I was looking through old issues of The Carriage Journal, in search of something … and I came across these fabulous “Tips for Stagecoach Travelers” in the Spring 1994 issue.

These were first published in the Omaha Herald newspaper, on October 3, 1877:

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The best seat inside a stage is the one next to the driver.  Even if you have a tendency to seasickness when riding backwards, you’ll get over it and will get less jolting and jostling. Don’t let any “sly elph” trade you his mid-seat.

In cold weather, don’t ride with tight-fitting boots, shoes, or gloves. When the driver asks you to get off and walk, do so without grumbling. he won’t request it unless absolutely necessary. If the team runs away, sit still and take your chances. If you jump, nine times out of ten you will get hurt.

In very cold weather, abstain entirely from liquor when on the road, because you will freeze twice as quickly when under its influence. Don’t growl at the food received at the station: stage companies generally provide the best they can get.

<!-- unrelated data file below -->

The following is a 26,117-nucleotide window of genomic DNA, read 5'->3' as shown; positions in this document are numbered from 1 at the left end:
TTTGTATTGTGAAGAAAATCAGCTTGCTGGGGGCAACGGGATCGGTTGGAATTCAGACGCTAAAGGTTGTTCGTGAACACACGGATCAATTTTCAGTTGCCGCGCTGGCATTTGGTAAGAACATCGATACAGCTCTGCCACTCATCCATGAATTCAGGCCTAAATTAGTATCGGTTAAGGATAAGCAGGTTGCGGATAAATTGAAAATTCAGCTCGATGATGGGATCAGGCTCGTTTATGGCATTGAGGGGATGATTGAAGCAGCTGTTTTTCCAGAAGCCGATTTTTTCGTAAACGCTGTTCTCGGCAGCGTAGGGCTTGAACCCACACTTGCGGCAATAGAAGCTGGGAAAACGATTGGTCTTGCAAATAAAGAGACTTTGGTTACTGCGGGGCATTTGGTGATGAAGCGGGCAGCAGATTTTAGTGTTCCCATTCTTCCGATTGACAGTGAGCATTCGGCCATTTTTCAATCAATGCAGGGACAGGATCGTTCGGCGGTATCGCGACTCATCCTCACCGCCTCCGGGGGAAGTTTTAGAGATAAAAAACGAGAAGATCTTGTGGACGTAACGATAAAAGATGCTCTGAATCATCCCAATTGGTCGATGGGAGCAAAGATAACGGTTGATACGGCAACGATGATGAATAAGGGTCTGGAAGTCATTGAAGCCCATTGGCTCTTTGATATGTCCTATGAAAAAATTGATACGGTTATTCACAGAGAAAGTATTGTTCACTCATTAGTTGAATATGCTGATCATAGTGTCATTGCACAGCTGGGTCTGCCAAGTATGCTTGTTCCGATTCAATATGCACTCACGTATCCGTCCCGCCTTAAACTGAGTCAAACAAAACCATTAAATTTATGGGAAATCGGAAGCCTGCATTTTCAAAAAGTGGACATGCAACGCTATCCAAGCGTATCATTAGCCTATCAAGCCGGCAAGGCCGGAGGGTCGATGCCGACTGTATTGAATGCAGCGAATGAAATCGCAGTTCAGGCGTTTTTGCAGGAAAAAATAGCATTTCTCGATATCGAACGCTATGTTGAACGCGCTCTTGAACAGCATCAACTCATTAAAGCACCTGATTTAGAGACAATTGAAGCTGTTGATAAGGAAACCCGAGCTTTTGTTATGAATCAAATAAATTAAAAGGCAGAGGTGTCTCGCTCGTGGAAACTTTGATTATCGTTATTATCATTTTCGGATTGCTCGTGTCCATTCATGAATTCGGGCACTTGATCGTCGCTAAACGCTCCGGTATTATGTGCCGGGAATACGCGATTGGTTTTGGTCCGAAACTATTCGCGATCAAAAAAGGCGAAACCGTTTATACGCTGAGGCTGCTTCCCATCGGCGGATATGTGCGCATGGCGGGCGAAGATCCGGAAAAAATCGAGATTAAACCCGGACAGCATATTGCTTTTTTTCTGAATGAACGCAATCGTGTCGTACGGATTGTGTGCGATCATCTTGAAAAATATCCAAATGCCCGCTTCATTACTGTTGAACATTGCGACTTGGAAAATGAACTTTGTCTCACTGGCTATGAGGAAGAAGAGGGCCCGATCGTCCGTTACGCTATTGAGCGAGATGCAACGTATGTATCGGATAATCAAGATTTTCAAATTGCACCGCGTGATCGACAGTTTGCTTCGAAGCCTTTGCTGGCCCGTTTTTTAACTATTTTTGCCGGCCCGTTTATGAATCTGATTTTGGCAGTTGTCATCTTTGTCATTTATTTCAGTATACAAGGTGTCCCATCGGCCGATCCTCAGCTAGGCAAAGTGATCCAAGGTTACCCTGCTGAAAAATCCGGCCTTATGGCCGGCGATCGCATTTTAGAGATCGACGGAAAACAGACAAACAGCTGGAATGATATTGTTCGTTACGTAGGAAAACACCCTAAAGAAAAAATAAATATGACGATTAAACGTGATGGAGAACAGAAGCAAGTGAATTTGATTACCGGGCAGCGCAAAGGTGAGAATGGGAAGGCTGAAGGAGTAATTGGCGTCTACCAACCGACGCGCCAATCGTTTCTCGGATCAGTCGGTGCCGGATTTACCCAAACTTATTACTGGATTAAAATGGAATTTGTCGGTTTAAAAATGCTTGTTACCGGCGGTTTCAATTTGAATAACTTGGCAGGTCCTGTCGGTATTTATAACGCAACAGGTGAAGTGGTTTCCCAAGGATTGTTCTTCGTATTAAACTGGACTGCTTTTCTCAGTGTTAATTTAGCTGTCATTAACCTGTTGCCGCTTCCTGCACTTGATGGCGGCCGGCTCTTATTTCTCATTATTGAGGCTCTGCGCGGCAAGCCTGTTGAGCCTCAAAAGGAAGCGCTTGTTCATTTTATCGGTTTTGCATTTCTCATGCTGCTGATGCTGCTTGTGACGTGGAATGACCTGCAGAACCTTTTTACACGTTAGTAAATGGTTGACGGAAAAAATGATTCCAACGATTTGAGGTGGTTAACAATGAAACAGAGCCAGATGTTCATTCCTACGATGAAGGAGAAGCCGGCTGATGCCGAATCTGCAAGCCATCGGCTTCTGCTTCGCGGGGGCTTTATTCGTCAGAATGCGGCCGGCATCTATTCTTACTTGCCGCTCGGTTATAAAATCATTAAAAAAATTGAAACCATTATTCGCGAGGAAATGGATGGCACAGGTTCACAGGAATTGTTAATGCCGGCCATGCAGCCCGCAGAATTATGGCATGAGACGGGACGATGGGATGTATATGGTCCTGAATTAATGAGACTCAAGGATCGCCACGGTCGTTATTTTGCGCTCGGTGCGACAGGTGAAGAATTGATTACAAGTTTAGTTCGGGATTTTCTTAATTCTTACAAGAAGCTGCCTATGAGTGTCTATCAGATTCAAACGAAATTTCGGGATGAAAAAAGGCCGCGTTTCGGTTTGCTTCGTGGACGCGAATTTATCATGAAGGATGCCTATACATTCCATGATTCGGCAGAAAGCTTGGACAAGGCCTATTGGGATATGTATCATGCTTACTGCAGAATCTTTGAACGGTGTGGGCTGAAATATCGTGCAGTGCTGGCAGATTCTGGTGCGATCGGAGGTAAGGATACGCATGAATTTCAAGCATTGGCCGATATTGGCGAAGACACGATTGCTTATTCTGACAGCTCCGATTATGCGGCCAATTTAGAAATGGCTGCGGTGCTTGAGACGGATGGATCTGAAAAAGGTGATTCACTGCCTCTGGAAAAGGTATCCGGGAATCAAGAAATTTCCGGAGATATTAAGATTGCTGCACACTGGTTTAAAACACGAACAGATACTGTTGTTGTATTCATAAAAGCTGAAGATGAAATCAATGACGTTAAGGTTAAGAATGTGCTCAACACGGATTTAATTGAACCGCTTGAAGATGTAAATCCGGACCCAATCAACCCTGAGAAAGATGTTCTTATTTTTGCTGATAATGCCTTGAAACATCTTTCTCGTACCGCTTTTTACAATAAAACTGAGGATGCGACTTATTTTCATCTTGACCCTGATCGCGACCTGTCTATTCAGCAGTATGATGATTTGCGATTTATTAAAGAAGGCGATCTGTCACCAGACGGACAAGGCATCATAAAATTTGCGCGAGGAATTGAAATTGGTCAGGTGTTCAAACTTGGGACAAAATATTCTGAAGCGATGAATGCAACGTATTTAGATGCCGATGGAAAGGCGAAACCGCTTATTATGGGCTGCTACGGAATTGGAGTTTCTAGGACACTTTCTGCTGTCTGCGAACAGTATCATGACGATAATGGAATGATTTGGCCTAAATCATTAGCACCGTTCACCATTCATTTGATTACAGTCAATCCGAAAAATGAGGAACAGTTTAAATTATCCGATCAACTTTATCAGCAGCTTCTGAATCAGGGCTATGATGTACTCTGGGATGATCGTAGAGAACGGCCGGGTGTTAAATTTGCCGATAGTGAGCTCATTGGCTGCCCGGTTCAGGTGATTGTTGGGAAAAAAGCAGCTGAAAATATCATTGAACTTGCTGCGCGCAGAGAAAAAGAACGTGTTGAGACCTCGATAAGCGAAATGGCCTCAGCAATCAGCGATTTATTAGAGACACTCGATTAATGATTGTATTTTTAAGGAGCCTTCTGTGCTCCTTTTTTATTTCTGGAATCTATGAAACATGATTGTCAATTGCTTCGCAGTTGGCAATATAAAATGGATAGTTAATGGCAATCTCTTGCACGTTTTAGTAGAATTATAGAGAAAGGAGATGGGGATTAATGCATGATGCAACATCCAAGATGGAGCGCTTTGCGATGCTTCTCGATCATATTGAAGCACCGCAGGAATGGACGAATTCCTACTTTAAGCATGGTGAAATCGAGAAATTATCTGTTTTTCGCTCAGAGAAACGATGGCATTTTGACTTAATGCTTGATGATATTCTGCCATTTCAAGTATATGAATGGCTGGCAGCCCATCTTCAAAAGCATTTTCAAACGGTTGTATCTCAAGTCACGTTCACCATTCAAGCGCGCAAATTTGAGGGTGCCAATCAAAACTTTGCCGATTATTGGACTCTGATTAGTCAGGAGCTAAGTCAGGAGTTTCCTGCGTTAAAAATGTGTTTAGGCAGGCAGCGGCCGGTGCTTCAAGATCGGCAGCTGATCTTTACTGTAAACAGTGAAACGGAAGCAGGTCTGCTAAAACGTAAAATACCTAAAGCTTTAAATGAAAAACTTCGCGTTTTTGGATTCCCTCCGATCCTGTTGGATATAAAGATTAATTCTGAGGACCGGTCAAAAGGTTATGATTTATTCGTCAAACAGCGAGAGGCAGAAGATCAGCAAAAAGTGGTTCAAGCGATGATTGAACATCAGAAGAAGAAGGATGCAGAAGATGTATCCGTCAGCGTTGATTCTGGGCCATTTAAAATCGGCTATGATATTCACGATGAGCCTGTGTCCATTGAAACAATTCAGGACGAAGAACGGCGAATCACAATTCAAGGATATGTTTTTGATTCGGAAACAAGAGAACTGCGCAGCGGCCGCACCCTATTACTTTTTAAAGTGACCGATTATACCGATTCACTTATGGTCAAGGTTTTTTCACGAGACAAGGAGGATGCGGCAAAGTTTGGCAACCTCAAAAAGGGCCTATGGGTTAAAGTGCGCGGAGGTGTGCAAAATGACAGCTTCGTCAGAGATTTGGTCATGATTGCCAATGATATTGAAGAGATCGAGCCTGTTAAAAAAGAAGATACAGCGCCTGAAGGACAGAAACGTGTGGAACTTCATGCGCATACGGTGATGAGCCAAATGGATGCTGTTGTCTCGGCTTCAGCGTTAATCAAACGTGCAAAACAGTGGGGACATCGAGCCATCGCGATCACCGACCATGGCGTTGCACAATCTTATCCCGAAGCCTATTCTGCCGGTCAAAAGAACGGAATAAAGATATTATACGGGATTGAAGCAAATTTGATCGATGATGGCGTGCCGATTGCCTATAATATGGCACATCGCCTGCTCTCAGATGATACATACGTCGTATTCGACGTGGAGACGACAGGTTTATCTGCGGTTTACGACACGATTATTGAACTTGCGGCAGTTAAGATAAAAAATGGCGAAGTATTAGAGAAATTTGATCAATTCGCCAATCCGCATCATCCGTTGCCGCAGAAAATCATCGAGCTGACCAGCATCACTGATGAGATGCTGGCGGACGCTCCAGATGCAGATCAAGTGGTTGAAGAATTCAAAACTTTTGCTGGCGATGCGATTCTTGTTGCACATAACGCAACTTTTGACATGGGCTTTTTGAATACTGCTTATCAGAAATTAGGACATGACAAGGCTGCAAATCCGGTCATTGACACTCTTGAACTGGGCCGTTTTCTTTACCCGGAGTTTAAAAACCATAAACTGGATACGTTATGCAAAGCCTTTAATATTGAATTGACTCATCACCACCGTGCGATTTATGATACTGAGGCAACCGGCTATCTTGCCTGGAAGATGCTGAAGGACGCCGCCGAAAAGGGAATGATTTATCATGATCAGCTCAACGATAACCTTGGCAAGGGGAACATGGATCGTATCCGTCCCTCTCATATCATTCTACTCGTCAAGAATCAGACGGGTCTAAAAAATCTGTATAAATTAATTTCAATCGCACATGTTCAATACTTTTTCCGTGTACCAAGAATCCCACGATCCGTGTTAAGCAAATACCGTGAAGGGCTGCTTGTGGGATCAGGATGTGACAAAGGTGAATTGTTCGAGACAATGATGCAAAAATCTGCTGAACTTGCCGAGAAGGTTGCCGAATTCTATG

Don’t keep the stage waiting. Don’t smoke a strong pipe inside the coach. Spit on the leeward side. If you have anything to drink in a bottle, pass it around. Procure your stimulants before starting, as “ranch” (Stage Depot) whiskey is not “nectar”!

Don’t swear or lop over neighbors when sleeping. Take small change to pay expenses. Never shoot on the road as the noise might frighten the horses. Don’t discuss politics or religion. Don’t point out where murders have been committed especially if there are any women passengers.

Don’t lag at the wash basin. Don’t grease your hair, because travel is dusty.

Don’t imagine for a moment that you are going on a picnic. Expect annoyances, discomfort, and some hardship.